The Chinese stock markets have plunged another 8.5%:
China’s stocks tumbled, with the benchmark index falling the most since February 2007, amid concern a three-week rally sparked by unprecedented government intervention is unsustainable.
The Shanghai Composite Index plunged 8.5 percent to 3,725.56 at the close, with 75 stocks dropping for each one that rose. PetroChina Co., long considered a target of state-linked market support funds, tumbled by a record 9.6 percent. The rout dented investor confidence from Hong Kong to Taiwan and Indonesia, helping send the MSCI Emerging Markets Index to a two-year low.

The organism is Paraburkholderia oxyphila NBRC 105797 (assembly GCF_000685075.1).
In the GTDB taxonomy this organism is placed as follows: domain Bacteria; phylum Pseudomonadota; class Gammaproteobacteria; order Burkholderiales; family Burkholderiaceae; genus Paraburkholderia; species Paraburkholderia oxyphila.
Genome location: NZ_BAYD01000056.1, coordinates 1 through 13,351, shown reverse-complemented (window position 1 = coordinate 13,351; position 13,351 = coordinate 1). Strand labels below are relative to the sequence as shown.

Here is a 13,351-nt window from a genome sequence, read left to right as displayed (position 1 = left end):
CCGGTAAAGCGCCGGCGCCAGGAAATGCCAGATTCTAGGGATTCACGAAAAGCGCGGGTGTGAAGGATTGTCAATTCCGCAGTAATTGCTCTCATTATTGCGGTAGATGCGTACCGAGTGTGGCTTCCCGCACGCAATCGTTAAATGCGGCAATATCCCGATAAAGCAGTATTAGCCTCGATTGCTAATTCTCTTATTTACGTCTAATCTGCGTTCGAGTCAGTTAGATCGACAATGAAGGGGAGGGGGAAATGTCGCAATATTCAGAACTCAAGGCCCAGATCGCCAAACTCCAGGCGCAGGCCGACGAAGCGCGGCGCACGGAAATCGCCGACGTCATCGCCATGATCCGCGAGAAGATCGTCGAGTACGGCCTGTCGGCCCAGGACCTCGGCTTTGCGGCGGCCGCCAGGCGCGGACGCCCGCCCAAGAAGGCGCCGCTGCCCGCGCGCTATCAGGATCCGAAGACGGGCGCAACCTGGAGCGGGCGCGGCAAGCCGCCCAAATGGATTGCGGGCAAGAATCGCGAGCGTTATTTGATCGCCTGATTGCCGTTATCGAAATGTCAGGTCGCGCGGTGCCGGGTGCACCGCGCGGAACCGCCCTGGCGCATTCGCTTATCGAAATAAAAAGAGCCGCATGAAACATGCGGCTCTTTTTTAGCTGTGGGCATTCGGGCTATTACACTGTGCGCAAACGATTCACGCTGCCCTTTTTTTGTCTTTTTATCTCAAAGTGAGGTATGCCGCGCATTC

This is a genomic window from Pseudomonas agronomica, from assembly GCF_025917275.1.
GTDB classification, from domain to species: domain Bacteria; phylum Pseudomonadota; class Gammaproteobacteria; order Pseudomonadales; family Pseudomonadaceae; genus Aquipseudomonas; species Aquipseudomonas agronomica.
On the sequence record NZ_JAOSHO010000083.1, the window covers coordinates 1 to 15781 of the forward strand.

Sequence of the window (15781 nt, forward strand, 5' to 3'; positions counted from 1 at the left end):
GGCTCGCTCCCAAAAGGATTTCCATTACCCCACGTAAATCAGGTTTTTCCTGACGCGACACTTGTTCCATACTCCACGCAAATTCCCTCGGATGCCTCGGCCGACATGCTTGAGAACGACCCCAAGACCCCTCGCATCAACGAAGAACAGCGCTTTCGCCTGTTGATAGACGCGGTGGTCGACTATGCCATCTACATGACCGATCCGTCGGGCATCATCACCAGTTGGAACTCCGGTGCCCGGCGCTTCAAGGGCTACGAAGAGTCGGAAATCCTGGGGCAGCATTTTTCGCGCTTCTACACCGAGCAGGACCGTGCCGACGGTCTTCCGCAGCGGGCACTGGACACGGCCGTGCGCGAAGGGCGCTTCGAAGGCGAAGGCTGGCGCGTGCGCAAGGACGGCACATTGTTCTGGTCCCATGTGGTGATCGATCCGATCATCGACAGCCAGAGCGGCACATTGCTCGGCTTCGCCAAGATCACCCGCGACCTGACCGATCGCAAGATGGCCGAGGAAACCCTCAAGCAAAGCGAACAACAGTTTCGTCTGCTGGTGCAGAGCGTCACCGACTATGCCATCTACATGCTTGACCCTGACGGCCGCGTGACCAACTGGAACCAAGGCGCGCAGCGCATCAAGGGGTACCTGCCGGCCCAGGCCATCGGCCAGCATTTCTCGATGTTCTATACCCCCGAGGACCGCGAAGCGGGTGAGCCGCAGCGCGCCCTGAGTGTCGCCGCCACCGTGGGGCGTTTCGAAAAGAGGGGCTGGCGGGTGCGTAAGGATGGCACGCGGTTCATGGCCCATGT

Monday’s retreat shattered the sense of calm that had fallen over mainland markets last week and raised questions over the viability of government efforts to prop up share prices as the economy slows. China’s industrial profits fell 0.3 percent in June from a year earlier, the statistics bureau reported on Monday. The International Monetary Fund has urged China to eventually unwind its support measures, according to a person familiar with the matter.
Now that the Chinese government has shown the “investors” that they’re willing to underwrite their losses, I wonder how the government could ever have thought their strategy might work. It hasn’t so far and there’s no bottom in sight.
No wonder they’re buying real estate in the U. S. and gold.